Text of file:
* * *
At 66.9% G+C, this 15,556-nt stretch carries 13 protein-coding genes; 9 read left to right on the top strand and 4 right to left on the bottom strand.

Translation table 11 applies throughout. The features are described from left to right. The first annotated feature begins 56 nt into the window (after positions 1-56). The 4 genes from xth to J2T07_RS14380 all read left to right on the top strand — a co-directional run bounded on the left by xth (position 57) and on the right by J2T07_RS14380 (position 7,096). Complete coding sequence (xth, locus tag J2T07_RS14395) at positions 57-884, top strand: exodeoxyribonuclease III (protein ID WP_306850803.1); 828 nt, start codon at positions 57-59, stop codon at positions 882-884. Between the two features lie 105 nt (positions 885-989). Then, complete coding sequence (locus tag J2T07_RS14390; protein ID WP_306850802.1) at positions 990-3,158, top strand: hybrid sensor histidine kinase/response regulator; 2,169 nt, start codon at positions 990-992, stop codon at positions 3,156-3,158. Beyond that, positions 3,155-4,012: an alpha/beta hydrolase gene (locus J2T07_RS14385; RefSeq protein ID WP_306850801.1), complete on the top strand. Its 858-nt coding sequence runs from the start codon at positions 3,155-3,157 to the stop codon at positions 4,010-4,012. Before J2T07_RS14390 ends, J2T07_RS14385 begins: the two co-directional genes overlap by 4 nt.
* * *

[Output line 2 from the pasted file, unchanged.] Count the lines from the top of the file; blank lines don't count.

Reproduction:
Translation table 11 applies throughout. The features are described from left to right. The first annotated feature begins 56 nt into the window (after positions 1-56). The 4 genes from xth to J2T07_RS14380 all read left to right on the top strand — a co-directional run bounded on the left by xth (position 57) and on the right by J2T07_RS14380 (position 7,096). Complete coding sequence (xth, locus tag J2T07_RS14395) at positions 57-884, top strand: exodeoxyribonuclease III (protein ID WP_306850803.1); 828 nt, start codon at positions 57-59, stop codon at positions 882-884. Between the two features lie 105 nt (positions 885-989). Then, complete coding sequence (locus tag J2T07_RS14390; protein ID WP_306850802.1) at positions 990-3,158, top strand: hybrid sensor histidine kinase/response regulator; 2,169 nt, start codon at positions 990-992, stop codon at positions 3,156-3,158. Beyond that, positions 3,155-4,012: an alpha/beta hydrolase gene (locus J2T07_RS14385; RefSeq protein ID WP_306850801.1), complete on the top strand. Its 858-nt coding sequence runs from the start codon at positions 3,155-3,157 to the stop codon at positions 4,010-4,012. Before J2T07_RS14390 ends, J2T07_RS14385 begins: the two co-directional genes overlap by 4 nt.